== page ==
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Council looks at next steps in South Bend police tapes case

South Bend, Ind.—

South Bend’s Common Council is looking at next steps following federal courts recent action on its suit against the city to release the infamous police tapes to the public.

This case has been tied up in courts for five years, but the council believes a resolution will come soon.

“Whether it is illegal, unethical or just inappropriate conduct, the Indiana statute gives the common council the right to investigate that,” said council attorney Bob Palmer.

Palmer says that’s what elected officials in this council have been trying to do for years after learning rumors of city officers using racist rhetoric were captured on several recordings.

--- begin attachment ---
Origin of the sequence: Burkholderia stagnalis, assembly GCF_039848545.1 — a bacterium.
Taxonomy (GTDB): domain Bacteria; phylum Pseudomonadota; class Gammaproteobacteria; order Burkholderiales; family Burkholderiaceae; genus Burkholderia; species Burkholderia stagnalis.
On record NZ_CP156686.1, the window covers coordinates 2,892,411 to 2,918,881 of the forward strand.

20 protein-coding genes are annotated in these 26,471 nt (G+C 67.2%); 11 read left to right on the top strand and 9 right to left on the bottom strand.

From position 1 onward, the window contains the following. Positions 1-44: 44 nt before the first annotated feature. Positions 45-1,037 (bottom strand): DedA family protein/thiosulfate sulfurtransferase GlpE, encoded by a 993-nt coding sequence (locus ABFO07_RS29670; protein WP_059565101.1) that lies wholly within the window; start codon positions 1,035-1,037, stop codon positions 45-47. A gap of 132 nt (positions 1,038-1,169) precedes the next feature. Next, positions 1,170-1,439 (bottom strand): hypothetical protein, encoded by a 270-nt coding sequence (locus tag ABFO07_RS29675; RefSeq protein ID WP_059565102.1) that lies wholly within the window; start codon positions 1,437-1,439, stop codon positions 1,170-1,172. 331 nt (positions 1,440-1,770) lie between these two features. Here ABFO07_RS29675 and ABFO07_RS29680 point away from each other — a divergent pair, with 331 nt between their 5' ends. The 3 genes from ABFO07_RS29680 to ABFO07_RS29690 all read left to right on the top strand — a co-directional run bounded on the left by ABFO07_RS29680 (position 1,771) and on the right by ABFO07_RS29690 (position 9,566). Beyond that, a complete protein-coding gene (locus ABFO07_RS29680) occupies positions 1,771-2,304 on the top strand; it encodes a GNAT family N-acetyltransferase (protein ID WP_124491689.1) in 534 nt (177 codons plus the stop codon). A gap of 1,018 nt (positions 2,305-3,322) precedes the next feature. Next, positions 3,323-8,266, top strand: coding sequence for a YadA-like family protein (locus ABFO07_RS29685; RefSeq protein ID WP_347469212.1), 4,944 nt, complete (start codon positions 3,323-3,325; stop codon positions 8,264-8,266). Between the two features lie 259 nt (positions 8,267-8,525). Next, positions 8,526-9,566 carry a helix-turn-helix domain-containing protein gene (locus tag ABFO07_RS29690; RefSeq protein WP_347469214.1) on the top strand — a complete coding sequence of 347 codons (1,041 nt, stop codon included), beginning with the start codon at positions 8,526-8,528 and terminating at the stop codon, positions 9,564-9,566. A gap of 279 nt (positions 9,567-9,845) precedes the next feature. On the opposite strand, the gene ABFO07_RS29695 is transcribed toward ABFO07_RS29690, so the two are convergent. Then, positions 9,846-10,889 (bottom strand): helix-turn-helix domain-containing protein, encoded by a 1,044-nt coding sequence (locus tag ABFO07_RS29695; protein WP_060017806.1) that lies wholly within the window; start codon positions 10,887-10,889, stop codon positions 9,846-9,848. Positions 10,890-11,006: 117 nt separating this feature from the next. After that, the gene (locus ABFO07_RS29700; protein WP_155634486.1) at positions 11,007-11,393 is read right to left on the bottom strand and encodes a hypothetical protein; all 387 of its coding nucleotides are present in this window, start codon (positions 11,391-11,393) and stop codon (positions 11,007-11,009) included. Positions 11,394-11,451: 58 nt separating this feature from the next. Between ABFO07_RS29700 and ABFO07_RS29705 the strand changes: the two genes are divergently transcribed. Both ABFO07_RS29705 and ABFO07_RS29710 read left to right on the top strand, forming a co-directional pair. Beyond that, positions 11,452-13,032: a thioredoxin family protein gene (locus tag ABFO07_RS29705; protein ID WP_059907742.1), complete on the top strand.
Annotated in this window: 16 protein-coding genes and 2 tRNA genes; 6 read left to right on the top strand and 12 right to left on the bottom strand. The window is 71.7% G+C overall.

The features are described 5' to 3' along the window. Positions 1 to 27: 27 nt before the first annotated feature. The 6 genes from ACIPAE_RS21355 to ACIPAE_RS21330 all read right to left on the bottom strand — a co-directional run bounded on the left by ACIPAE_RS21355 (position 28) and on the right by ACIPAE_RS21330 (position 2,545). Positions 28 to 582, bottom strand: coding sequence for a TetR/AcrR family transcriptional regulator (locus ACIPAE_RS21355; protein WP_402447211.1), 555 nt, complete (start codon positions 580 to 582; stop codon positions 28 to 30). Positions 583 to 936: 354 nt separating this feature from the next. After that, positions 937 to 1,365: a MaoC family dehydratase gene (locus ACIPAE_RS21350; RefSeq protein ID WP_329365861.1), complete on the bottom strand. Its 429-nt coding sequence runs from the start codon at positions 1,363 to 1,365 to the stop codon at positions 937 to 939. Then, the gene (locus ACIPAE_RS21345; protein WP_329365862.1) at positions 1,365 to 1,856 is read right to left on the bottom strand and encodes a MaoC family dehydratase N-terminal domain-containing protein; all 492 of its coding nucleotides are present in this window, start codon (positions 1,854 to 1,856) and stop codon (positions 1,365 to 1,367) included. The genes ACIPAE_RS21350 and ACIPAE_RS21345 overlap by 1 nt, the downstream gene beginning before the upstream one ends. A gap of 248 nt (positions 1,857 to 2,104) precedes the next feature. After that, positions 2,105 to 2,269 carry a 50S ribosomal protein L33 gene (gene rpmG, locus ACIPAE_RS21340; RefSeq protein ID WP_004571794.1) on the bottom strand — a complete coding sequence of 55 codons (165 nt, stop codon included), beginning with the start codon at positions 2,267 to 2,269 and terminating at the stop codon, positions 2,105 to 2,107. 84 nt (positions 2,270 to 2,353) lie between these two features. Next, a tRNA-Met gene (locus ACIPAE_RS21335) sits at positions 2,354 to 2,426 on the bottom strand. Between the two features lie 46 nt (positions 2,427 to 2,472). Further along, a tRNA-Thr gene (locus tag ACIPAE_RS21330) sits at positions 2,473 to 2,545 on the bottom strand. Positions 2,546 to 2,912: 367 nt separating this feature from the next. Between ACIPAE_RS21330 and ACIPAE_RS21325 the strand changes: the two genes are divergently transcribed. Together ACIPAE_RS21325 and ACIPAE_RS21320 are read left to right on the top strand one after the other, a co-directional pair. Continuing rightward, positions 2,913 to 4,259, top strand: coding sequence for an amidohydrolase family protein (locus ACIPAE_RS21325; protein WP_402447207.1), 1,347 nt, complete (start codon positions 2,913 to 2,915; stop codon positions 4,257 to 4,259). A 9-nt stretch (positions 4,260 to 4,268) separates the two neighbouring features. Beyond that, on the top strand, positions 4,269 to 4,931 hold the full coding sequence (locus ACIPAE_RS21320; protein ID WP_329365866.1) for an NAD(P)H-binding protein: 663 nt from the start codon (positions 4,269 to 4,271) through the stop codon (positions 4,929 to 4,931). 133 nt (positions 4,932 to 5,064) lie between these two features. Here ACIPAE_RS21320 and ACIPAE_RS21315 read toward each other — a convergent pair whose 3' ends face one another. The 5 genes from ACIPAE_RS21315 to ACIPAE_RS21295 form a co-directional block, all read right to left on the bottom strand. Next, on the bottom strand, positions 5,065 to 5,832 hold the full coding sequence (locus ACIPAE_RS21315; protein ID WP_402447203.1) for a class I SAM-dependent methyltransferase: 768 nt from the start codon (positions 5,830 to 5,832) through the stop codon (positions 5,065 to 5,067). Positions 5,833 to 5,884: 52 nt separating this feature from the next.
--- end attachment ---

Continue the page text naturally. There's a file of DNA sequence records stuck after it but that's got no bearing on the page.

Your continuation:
It’s also why council members met behind closed doors Monday to make sure it gets done.

“It gave the council as a whole enough information for them to make individual decisions as to where they want to see this case go,” said Palmer.

The case is going back to state courts, the same place this case started back in 2012.

In May of that year, Mayor Pete Buttigieg announced he would not release any of the recorded conversations captured during the scandal as he thought it would violate the federal Wiretap Act.

In August, the council served the mayor’s office with a subpoena in order to get state courts to determine the legality.

That same month, the mayor filed a petition asking federal courts to pick up the case.

In January 2015, a federal judge ruled only one of five audio tapes was recorded legally.

Last Wednesday, a circuit court of appeals ruled the case should be in state courts and vacated all previous rulings.

“We’re happy to be back where we started the case, in state court,” said Palmer.

Palmer says the council is looking to file a motion to get back in front of a state judge fairly soon.

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